The move that the LA Angels and the entire MLB world had been waiting for finally happened, as one of the top two free agents in this year’s class has finally signed.
Manny Machado will not be playing for the LA Angels, but he sure will be close by. The super star shortstop reached a deal with the San Diego Padres on Tuesday, per Jeff Passan of ESPN. The deal is for a reported ten years, for a grand total of $300 million, and an opt-out clause after the fifth season.
Machado’s contract is the largest free agent contract in any American sport, ever. In the MLB, it ranks second in total contracts, as Giancarlo Stanton‘s extension, originally with the Miami Marlins, was worth $325 million total.
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But for Angels fans, the only thing that really matters with this contract is what it means for the organization and Mike Trout. The obvious speculation this winter was that the Angels, who reportedly are ready to offer Trout a blank check/lifetime deal, would wait until Bryce Harper and/or Manny Machado signed with teams. Following those deals, the organization would make Mike Trout the highest paid player in the league, topping the deals of Harper and Machado.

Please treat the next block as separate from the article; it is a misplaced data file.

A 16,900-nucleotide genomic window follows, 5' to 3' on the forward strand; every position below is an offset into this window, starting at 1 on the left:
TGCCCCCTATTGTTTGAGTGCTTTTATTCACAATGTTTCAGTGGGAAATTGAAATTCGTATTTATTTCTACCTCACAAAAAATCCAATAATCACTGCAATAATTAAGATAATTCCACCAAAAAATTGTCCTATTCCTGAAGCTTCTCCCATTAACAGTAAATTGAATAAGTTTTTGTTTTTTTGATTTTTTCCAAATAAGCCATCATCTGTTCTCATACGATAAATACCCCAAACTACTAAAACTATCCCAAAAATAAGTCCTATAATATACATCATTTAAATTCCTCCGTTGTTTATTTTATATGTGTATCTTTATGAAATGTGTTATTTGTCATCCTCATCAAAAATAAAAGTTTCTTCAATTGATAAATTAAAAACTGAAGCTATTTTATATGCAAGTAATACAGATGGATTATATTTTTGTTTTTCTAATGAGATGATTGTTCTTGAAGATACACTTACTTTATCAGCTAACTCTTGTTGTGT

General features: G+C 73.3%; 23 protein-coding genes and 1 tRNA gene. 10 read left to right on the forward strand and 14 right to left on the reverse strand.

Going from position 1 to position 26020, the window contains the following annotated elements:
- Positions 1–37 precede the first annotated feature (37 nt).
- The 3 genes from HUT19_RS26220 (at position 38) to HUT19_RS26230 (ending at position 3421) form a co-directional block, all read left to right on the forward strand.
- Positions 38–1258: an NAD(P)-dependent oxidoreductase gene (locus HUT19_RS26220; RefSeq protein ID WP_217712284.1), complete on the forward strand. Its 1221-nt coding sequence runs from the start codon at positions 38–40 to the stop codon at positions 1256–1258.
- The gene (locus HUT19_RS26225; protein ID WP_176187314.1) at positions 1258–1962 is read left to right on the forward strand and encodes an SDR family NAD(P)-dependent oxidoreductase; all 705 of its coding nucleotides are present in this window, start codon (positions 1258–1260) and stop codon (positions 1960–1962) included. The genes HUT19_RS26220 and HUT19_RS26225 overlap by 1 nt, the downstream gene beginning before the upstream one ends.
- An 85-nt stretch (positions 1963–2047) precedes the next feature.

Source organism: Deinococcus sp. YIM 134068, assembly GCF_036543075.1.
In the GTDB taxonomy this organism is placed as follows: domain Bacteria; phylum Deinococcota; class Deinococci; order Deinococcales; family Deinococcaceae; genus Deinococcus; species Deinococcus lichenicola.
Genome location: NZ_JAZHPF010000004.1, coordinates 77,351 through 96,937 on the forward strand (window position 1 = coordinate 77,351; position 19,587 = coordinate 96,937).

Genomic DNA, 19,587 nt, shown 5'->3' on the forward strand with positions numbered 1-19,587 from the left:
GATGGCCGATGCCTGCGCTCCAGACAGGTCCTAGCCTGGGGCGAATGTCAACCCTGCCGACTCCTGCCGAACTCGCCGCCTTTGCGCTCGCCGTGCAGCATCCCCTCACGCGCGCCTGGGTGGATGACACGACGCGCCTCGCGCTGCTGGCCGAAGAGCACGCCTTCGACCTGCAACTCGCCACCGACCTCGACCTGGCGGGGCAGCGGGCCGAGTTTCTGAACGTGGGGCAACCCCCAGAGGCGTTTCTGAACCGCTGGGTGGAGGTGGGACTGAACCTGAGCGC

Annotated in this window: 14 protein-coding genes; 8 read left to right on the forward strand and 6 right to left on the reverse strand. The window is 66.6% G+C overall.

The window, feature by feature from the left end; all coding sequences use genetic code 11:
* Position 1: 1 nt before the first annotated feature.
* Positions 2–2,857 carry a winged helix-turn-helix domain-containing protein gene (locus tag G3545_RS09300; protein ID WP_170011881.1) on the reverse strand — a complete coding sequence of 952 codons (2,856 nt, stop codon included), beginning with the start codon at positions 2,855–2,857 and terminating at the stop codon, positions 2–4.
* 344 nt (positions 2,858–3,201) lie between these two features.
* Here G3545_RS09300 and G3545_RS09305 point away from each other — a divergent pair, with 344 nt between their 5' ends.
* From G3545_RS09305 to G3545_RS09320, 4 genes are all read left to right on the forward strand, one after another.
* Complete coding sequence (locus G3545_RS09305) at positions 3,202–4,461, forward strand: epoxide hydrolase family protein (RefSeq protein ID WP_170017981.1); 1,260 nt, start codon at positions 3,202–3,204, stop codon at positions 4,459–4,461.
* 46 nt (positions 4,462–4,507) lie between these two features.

With one domino falling and the other likely not far behind, we can try to predict what type of money Trout would earn. Per FanGraphs, Trout has been worth an average of $69.7 million per each of the full seasons he has played.
This does not need to be said, but Trout will 100% earn more per-year than any free agent in the history of the MLB. The record right now is $34.416 million to Zack Grienke. It would not be out of the question for Mike Trout to hit the $40 million per year threshold, in fact that might just be the starting point. And according the FanGraphs’ calculations, Trout would still be a bargain at that price.
The bigger and more interesting question for Trout is how long of a deal he gets. While Harper and Machado are both 26, Trout will be 29 by the time his current contract ends and an extension/new deal would start. That does add a complicating factor into it, but Trout has a skill set and the talent to be as productive well into his 30’s. Even if he is signed to a ten-year, $400 million contract/extension, if he regresses in the final three years or so, the overall value of the deal would still be a steal for the organization.
Machado’s contract, for him, was well worth the wait this offseason. For Bryce Harper, he’ll be thankful Machado signed first, as he and his agent Scott Boras surely won’t take a deal for less. And this year, next offseason, or (please not this one) even as a free agent in 2020, Mike Trout will base his next contract off this historic deal.